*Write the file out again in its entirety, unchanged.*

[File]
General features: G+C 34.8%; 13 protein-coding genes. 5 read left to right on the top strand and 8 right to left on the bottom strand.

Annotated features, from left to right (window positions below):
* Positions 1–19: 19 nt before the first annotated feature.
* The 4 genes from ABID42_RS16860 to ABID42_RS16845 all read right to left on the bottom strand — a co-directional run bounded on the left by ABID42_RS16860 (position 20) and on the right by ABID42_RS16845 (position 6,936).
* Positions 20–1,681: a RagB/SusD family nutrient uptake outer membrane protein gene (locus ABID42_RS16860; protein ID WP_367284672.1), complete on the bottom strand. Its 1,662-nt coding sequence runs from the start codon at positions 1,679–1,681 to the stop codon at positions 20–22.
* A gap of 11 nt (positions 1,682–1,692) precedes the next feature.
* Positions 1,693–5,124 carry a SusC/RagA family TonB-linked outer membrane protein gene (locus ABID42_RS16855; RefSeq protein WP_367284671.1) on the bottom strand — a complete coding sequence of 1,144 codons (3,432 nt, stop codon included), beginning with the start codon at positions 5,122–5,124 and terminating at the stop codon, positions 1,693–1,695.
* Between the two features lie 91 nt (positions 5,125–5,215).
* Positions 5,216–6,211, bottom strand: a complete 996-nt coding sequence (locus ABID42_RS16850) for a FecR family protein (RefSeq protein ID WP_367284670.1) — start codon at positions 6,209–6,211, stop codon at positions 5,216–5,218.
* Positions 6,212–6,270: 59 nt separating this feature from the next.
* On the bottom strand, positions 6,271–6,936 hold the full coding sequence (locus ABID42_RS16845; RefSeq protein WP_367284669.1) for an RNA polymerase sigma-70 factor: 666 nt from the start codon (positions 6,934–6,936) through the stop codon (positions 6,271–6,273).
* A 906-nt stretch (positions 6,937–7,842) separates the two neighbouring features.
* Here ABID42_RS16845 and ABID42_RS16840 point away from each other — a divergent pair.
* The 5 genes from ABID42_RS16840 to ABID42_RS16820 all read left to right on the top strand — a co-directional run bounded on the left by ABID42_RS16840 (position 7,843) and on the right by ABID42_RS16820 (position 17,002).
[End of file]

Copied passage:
General features: G+C 34.8%; 13 protein-coding genes. 5 read left to right on the top strand and 8 right to left on the bottom strand.

Annotated features, from left to right (window positions below):
* Positions 1–19: 19 nt before the first annotated feature.
* The 4 genes from ABID42_RS16860 to ABID42_RS16845 all read right to left on the bottom strand — a co-directional run bounded on the left by ABID42_RS16860 (position 20) and on the right by ABID42_RS16845 (position 6,936).
* Positions 20–1,681: a RagB/SusD family nutrient uptake outer membrane protein gene (locus ABID42_RS16860; protein ID WP_367284672.1), complete on the bottom strand. Its 1,662-nt coding sequence runs from the start codon at positions 1,679–1,681 to the stop codon at positions 20–22.
* A gap of 11 nt (positions 1,682–1,692) precedes the next feature.
* Positions 1,693–5,124 carry a SusC/RagA family TonB-linked outer membrane protein gene (locus ABID42_RS16855; RefSeq protein WP_367284671.1) on the bottom strand — a complete coding sequence of 1,144 codons (3,432 nt, stop codon included), beginning with the start codon at positions 5,122–5,124 and terminating at the stop codon, positions 1,693–1,695.
* Between the two features lie 91 nt (positions 5,125–5,215).
* Positions 5,216–6,211, bottom strand: a complete 996-nt coding sequence (locus ABID42_RS16850) for a FecR family protein (RefSeq protein ID WP_367284670.1) — start codon at positions 6,209–6,211, stop codon at positions 5,216–5,218.
* Positions 6,212–6,270: 59 nt separating this feature from the next.
* On the bottom strand, positions 6,271–6,936 hold the full coding sequence (locus ABID42_RS16845; RefSeq protein WP_367284669.1) for an RNA polymerase sigma-70 factor: 666 nt from the start codon (positions 6,934–6,936) through the stop codon (positions 6,271–6,273).
* A 906-nt stretch (positions 6,937–7,842) separates the two neighbouring features.
* Here ABID42_RS16845 and ABID42_RS16840 point away from each other — a divergent pair.
* The 5 genes from ABID42_RS16840 to ABID42_RS16820 all read left to right on the top strand — a co-directional run bounded on the left by ABID42_RS16840 (position 7,843) and on the right by ABID42_RS16820 (position 17,002).